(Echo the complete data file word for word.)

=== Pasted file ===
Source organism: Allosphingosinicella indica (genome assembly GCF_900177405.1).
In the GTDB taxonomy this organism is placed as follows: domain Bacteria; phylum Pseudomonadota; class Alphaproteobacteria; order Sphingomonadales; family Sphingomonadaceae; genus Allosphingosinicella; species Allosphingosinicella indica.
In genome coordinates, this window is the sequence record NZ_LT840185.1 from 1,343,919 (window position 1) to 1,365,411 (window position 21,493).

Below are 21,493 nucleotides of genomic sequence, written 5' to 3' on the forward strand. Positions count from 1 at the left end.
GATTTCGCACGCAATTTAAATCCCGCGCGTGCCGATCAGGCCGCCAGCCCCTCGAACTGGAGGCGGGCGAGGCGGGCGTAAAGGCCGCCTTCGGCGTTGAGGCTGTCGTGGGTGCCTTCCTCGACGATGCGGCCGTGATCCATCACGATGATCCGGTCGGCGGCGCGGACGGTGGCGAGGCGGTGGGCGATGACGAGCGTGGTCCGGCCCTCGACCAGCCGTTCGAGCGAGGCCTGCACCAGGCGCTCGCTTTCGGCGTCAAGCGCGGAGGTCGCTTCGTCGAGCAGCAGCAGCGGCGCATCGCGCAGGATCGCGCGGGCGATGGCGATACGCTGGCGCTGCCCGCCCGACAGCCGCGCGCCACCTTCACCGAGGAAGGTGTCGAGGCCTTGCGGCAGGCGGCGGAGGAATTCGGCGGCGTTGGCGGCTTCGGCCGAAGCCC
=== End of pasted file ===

Source organism: Allosphingosinicella indica (genome assembly GCF_900177405.1).
In the GTDB taxonomy this organism is placed as follows: domain Bacteria; phylum Pseudomonadota; class Alphaproteobacteria; order Sphingomonadales; family Sphingomonadaceae; genus Allosphingosinicella; species Allosphingosinicella indica.
In genome coordinates, this window is the sequence record NZ_LT840185.1 from 1,343,919 (window position 1) to 1,365,411 (window position 21,493).

Below are 21,493 nucleotides of genomic sequence, written 5' to 3' on the forward strand. Positions count from 1 at the left end.
GATTTCGCACGCAATTTAAATCCCGCGCGTGCCGATCAGGCCGCCAGCCCCTCGAACTGGAGGCGGGCGAGGCGGGCGTAAAGGCCGCCTTCGGCGTTGAGGCTGTCGTGGGTGCCTTCCTCGACGATGCGGCCGTGATCCATCACGATGATCCGGTCGGCGGCGCGGACGGTGGCGAGGCGGTGGGCGATGACGAGCGTGGTCCGGCCCTCGACCAGCCGTTCGAGCGAGGCCTGCACCAGGCGCTCGCTTTCGGCGTCAAGCGCGGAGGTCGCTTCGTCGAGCAGCAGCAGCGGCGCATCGCGCAGGATCGCGCGGGCGATGGCGATACGCTGGCGCTGCCCGCCCGACAGCCGCGCGCCACCTTCACCGAGGAAGGTGTCGAGGCCTTGCGGCAGGCGGCGGAGGAATTCGGCGGCGTTGGCGGCTTCGGCCGAAGCCC